Throat cancer has also been linked to other types of cancers. In fact, some people diagnosed with throat cancer are diagnosed with esophageal, lung, or bladder cancer at the same time. This is typically because cancers often have the same risk factors, or because cancer that begins in one part of the body can spread throughout the body in time.
At your appointment, your doctor will ask about your symptoms and medical history. If you’ve been experiencing symptoms such as a sore throat, hoarseness, and persistent cough with no improvement and no other explanation, they may suspect throat cancer.
To check for throat cancer, your doctor will perform a direct or an indirect laryngoscopy or will refer you to a specialist for the procedure. A laryngoscopy gives your doctor a closer view of your throat. If this test reveals abnormalities, your doctor may take a tissue sample from your throat (called a biopsy) and test the sample for cancer.
Your doctor may recommend one of the following biopsies:
- Conventional biopsy: Your doctor makes an incision and removes a sample piece of tissue. This type of biopsy is performed in the operating room under general anesthesia.
- Fine needle aspiration (FNA): Your doctor inserts a thin needle directly into a tumor to remove sample cells.
- Endoscopic biopsy: Your doctor inserts a thin, long tube through your mouth, nose, or an incision and removes a tissue sample using an endoscope.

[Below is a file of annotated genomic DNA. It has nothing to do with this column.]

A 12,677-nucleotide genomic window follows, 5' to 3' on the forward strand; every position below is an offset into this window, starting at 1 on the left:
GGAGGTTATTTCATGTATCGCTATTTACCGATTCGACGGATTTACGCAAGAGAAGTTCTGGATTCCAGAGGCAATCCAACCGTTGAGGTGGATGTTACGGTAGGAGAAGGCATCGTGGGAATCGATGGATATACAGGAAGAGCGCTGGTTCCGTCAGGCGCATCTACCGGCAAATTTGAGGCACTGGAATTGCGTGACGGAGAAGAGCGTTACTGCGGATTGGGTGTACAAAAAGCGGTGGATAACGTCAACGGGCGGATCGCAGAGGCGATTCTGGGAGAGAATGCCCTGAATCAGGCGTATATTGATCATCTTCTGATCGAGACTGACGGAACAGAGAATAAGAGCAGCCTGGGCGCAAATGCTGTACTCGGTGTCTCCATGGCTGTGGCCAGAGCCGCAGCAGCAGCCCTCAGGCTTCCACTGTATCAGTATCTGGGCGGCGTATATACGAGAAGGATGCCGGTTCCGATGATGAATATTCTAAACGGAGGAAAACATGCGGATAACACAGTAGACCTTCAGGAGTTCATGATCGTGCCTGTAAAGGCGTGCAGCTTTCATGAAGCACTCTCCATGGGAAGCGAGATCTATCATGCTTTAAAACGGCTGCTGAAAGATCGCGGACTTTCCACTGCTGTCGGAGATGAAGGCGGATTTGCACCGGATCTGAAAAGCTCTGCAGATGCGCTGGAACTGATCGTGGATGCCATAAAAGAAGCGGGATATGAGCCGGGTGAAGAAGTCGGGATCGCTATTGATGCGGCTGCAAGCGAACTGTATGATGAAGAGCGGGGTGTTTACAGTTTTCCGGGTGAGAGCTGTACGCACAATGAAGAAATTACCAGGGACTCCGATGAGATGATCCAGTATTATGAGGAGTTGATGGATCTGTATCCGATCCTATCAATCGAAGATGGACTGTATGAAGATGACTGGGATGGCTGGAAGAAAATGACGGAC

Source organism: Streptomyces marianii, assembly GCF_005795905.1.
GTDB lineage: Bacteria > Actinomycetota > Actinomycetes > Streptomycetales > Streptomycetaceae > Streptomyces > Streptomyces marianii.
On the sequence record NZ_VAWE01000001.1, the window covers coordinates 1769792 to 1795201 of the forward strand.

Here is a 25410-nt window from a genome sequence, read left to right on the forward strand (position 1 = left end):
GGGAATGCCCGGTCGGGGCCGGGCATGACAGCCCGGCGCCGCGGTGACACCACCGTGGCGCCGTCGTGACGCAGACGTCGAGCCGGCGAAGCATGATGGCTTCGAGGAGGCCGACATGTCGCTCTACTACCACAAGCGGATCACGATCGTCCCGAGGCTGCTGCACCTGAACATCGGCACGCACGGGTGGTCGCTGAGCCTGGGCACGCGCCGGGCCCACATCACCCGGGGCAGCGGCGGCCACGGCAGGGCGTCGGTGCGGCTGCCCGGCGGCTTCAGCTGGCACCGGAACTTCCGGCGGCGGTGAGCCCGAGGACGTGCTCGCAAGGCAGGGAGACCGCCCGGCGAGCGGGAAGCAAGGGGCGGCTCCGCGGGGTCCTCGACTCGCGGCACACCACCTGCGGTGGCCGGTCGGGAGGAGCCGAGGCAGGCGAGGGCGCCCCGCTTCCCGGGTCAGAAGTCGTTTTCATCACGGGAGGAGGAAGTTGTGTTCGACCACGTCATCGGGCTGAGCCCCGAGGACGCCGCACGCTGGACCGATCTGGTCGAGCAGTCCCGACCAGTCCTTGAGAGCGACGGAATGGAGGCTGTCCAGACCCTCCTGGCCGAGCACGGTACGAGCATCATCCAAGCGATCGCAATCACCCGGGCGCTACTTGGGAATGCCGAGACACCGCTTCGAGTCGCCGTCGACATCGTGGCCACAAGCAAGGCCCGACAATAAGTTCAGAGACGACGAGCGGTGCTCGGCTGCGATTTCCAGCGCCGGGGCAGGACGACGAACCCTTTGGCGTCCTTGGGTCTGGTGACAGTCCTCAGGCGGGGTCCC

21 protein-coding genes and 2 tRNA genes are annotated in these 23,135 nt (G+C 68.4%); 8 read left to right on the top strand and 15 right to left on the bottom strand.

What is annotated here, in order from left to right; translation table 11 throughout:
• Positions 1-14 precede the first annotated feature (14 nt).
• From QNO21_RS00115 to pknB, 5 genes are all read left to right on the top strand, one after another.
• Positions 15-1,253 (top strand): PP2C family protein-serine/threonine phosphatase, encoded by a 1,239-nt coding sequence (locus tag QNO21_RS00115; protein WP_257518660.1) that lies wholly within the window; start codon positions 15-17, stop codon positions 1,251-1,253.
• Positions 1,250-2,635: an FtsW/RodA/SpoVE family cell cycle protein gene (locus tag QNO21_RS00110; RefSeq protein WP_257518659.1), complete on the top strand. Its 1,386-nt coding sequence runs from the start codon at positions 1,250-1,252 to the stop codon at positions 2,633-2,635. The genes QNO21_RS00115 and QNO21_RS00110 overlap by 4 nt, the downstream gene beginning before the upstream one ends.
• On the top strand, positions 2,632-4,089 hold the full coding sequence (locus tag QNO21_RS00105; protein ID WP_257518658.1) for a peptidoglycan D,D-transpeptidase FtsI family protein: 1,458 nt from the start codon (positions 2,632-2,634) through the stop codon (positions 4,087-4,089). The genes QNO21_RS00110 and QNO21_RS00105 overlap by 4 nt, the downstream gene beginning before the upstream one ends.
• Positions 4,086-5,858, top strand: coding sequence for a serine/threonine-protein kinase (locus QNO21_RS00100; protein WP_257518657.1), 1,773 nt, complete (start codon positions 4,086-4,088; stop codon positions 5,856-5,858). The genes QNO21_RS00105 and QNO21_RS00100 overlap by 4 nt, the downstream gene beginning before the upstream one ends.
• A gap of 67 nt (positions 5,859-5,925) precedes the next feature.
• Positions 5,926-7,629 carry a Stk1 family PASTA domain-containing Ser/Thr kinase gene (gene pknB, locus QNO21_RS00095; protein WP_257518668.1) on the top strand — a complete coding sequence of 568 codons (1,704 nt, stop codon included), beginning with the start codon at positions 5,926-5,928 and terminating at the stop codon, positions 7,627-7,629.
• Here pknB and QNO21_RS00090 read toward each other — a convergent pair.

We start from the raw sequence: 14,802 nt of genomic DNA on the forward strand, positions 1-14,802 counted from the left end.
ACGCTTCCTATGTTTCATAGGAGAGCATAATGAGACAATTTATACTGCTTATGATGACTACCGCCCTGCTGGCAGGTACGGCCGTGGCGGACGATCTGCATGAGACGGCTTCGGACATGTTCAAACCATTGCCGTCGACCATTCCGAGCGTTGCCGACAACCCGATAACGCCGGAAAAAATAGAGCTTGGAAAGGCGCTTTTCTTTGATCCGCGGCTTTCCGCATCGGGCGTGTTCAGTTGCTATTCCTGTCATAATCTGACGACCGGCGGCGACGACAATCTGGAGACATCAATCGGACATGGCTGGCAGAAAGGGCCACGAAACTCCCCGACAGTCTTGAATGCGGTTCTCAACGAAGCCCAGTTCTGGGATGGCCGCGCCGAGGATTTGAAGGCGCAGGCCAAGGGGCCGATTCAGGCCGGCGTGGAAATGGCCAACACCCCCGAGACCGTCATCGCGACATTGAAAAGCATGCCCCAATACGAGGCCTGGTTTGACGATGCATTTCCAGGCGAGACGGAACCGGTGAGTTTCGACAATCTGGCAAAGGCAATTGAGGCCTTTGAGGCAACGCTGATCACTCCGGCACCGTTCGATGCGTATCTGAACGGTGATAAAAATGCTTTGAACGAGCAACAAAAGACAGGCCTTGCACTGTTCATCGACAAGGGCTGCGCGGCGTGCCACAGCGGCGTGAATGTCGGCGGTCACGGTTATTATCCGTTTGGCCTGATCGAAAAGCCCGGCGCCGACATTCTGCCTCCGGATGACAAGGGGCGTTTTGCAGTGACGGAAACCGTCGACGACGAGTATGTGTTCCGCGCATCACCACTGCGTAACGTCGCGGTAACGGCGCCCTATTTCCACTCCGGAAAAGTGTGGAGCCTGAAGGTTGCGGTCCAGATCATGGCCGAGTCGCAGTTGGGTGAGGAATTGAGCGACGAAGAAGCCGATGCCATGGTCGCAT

If your doctor finds cancerous cells in your throat, they will order additional tests to identify the stage, or the extent, of your cancer. The stages range from 0 to 4:
- Stage 0: The tumor has not invaded tissue beyond your throat.
- Stage 1: The tumor is less than 7 cm and limited to your throat.
- Stage 2: The tumor is slightly larger than 7 cm, but still limited to your throat.
- Stage 3: The tumor has grown and spread to nearby tissues and organs.
- Stage 4: The tumor has spread to your lymph nodes or distant organs.
Your doctor can use a variety of tests to stage your throat cancer. Imaging tests of the chest, neck, and head can provide a better picture of the disease’s progression. These tests may include the following:
Magnetic resonance imaging (MRI): This imaging test uses radio waves and strong magnets to create detailed pictures of the inside of your neck. An MRI looks for tumors and can determine whether cancer has spread to other parts of the body. You’ll lie in a narrow tube as the machine creates images. The length of the test varies, but typically doesn’t take longer than one hour.